While Hex House and Conan Neutron And The Secret Friends will undoubtedly make the trip out to Mickey’s Tavern this Saturday worthwhile, it’d be difficult to overlook the draw of Oshkosh/Madison band Bron Sage’s re-emergence. A mainstay of the Fox Valley circuit from about 2012 to 2015, the band made a sizable impression before taking a long break. Last month, the band returned with a show in Oshkosh, revamped. Gone were the horns, once a distinct signifier of the band, and suddenly present was a newly galvanized emphasis on teeth-gnashing, off-kilter heaviness.
Members of Bron Sage took up various projects during the band’s four-year hiatus, including the likes of Madison-based bands Twelves, Black Cat, and Three Hours. Over that time, it seems as though those projects have ingrained an even deeper affinity for abstract ideas and structures. Bron Sage always had a math-y bent but it’s been escalated in their current iteration, which retains four of the group’s original members. Adding to the impact of that decision is the pared down running time of individual songs, which see the band opting to maximize a curious mode of aggression.
Emphasizing Bron Sage’s slight but significant stylistic shift is an entirely new set that sees the band discarding their past work in favor of some newfound momentum. During their hiatus, the band would convene for “experiment sessions” and comb through those sessions to shape their new songs and tweak their overall sound. Exacting and effectively tense, the decisions the band have made in their time away have brought them to another level. To see and hear what that level looks like, make it to the show on time. Bron Sage opens a night that’s shaping up to be more than a little memorable. —Steven Spoerl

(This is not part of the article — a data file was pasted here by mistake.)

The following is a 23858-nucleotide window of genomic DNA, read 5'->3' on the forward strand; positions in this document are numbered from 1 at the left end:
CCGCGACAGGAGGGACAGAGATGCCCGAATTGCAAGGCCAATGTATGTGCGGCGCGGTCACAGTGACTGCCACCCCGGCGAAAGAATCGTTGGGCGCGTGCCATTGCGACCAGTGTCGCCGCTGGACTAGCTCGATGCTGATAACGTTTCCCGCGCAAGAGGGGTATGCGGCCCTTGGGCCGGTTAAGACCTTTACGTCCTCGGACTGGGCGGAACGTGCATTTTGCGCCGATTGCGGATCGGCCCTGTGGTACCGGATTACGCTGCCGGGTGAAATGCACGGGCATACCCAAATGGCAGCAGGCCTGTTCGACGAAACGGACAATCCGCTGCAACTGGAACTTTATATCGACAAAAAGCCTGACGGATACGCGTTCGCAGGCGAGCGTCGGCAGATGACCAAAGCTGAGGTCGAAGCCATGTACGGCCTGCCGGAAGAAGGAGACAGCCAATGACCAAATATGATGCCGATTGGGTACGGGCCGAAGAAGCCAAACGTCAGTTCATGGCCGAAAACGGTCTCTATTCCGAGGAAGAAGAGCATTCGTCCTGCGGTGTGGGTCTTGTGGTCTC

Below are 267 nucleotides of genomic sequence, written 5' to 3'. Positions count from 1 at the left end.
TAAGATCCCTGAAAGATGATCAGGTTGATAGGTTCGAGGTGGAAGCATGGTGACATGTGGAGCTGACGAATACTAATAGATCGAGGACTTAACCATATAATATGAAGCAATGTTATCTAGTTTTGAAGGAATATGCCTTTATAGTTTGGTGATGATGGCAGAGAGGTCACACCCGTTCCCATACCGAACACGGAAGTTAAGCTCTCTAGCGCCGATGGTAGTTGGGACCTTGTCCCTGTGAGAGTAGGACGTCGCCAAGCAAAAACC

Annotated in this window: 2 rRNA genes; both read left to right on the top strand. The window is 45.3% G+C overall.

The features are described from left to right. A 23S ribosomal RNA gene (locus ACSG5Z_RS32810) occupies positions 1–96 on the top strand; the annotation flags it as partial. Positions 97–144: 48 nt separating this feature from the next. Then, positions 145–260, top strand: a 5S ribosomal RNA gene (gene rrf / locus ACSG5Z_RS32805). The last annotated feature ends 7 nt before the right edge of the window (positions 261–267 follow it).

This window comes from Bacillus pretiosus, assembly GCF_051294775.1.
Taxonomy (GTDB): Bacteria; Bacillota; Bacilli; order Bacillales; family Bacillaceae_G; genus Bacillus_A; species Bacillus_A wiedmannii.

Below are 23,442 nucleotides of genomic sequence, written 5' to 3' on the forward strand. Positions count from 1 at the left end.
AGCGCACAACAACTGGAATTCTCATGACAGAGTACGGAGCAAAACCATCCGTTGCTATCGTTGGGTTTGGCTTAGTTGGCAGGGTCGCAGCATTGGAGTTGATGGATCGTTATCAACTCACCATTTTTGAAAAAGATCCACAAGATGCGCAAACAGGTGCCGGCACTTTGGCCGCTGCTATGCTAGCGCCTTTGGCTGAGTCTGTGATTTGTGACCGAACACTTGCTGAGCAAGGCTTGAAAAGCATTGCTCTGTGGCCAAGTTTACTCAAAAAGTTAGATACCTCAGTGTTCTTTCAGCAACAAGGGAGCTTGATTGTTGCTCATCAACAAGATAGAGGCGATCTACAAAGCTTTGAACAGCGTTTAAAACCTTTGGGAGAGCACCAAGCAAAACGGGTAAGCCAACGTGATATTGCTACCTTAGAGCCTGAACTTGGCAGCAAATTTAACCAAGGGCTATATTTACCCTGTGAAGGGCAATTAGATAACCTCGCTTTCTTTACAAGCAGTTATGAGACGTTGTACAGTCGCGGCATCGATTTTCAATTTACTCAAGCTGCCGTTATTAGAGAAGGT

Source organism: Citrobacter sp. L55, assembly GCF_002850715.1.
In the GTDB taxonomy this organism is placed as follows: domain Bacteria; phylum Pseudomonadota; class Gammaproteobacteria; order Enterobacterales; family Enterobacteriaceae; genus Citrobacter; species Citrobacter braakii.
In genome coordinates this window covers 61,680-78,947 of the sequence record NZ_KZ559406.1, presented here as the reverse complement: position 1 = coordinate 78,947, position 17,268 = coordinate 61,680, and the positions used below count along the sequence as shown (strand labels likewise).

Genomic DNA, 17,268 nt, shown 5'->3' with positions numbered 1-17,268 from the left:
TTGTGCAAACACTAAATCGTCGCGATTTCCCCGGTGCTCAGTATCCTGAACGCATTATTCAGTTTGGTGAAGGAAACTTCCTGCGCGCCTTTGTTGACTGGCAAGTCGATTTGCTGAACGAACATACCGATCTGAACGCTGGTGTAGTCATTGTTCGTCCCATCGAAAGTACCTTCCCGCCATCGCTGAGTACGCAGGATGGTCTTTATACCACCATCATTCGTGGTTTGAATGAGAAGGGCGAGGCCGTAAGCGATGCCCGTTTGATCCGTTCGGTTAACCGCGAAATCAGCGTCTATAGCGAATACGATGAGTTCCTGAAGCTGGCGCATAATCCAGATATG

WEDNESDAY, MARCH 18
Trumpeter Jaimie Branch and a varied cast of collaborators from across Chicago and New York’s jazz scenes have laid out an explosive, cosmically bold vision across Branch’s two albums as a bandleader, 2017’s Fly Or Die and 2019’s Fly Or Die II: Bird Dogs Of Paradise. (Fly Or Die is also the name of the band that tours behind this material.) The first captured a fluid marriage of improvisation and strong composed themes, shifting through bubbly but thorny grooves on “Theme 001” and delicately layering Branch’s trumpet with cornet (from Ben LaMar Gay and Josh Berman) and spacious, psychedelic production twists on “Leaves Of Glass.” Across the album, Branch showcases her ability to combine sharp melodies with a range of brash and otherworldly trumpet sounds, always wielding the instrument in a dogged effort to push through to new territory.